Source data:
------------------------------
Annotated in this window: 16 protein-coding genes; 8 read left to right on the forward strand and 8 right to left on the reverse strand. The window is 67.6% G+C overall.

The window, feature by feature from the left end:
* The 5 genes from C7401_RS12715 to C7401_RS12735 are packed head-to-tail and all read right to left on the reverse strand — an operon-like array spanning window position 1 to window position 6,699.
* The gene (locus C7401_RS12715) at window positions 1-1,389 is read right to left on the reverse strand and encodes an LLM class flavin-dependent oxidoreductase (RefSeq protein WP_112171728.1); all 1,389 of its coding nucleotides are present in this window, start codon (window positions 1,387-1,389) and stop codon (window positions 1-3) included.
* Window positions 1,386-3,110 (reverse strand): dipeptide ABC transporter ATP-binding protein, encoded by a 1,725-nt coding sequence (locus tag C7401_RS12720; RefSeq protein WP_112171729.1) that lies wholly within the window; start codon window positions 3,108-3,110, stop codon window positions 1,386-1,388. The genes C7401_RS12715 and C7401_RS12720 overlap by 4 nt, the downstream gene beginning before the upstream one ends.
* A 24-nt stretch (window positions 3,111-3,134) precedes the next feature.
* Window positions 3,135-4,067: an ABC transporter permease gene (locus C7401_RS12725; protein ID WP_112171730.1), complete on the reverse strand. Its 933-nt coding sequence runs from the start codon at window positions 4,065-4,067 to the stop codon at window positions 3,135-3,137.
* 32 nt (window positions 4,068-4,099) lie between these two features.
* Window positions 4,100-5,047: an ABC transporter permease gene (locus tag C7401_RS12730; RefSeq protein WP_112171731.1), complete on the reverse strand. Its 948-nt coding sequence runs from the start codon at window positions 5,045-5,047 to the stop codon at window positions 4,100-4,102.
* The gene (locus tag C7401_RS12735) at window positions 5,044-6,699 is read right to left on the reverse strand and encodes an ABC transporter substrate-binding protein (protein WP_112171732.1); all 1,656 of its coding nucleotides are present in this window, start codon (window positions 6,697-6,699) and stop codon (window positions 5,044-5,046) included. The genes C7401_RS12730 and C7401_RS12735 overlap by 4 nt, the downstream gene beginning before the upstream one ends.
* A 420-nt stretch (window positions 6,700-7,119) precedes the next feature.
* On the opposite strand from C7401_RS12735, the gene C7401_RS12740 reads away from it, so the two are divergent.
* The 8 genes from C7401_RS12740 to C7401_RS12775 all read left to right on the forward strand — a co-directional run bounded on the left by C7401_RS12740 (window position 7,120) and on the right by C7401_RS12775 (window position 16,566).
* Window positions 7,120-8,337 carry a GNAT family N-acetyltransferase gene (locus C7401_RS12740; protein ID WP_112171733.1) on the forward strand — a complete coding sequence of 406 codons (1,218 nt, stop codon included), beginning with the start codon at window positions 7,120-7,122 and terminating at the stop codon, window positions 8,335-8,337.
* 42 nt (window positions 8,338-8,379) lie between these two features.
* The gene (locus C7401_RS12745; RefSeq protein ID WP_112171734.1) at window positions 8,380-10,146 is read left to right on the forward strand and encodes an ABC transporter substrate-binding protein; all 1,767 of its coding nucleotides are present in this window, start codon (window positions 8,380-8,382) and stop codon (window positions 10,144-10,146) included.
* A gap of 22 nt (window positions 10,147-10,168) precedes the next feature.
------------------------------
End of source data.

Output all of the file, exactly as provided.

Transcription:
Annotated in this window: 16 protein-coding genes; 8 read left to right on the forward strand and 8 right to left on the reverse strand. The window is 67.6% G+C overall.

The window, feature by feature from the left end:
* The 5 genes from C7401_RS12715 to C7401_RS12735 are packed head-to-tail and all read right to left on the reverse strand — an operon-like array spanning window position 1 to window position 6,699.
* The gene (locus C7401_RS12715) at window positions 1-1,389 is read right to left on the reverse strand and encodes an LLM class flavin-dependent oxidoreductase (RefSeq protein WP_112171728.1); all 1,389 of its coding nucleotides are present in this window, start codon (window positions 1,387-1,389) and stop codon (window positions 1-3) included.
* Window positions 1,386-3,110 (reverse strand): dipeptide ABC transporter ATP-binding protein, encoded by a 1,725-nt coding sequence (locus tag C7401_RS12720; RefSeq protein WP_112171729.1) that lies wholly within the window; start codon window positions 3,108-3,110, stop codon window positions 1,386-1,388. The genes C7401_RS12715 and C7401_RS12720 overlap by 4 nt, the downstream gene beginning before the upstream one ends.
* A 24-nt stretch (window positions 3,111-3,134) precedes the next feature.
* Window positions 3,135-4,067: an ABC transporter permease gene (locus C7401_RS12725; protein ID WP_112171730.1), complete on the reverse strand. Its 933-nt coding sequence runs from the start codon at window positions 4,065-4,067 to the stop codon at window positions 3,135-3,137.
* 32 nt (window positions 4,068-4,099) lie between these two features.
* Window positions 4,100-5,047: an ABC transporter permease gene (locus tag C7401_RS12730; RefSeq protein WP_112171731.1), complete on the reverse strand. Its 948-nt coding sequence runs from the start codon at window positions 5,045-5,047 to the stop codon at window positions 4,100-4,102.
* The gene (locus tag C7401_RS12735) at window positions 5,044-6,699 is read right to left on the reverse strand and encodes an ABC transporter substrate-binding protein (protein WP_112171732.1); all 1,656 of its coding nucleotides are present in this window, start codon (window positions 6,697-6,699) and stop codon (window positions 5,044-5,046) included. The genes C7401_RS12730 and C7401_RS12735 overlap by 4 nt, the downstream gene beginning before the upstream one ends.
* A 420-nt stretch (window positions 6,700-7,119) precedes the next feature.
* On the opposite strand from C7401_RS12735, the gene C7401_RS12740 reads away from it, so the two are divergent.
* The 8 genes from C7401_RS12740 to C7401_RS12775 all read left to right on the forward strand — a co-directional run bounded on the left by C7401_RS12740 (window position 7,120) and on the right by C7401_RS12775 (window position 16,566).
* Window positions 7,120-8,337 carry a GNAT family N-acetyltransferase gene (locus C7401_RS12740; protein ID WP_112171733.1) on the forward strand — a complete coding sequence of 406 codons (1,218 nt, stop codon included), beginning with the start codon at window positions 7,120-7,122 and terminating at the stop codon, window positions 8,335-8,337.
* 42 nt (window positions 8,338-8,379) lie between these two features.
* The gene (locus C7401_RS12745; RefSeq protein ID WP_112171734.1) at window positions 8,380-10,146 is read left to right on the forward strand and encodes an ABC transporter substrate-binding protein; all 1,767 of its coding nucleotides are present in this window, start codon (window positions 8,380-8,382) and stop codon (window positions 10,144-10,146) included.
* A gap of 22 nt (window positions 10,147-10,168) precedes the next feature.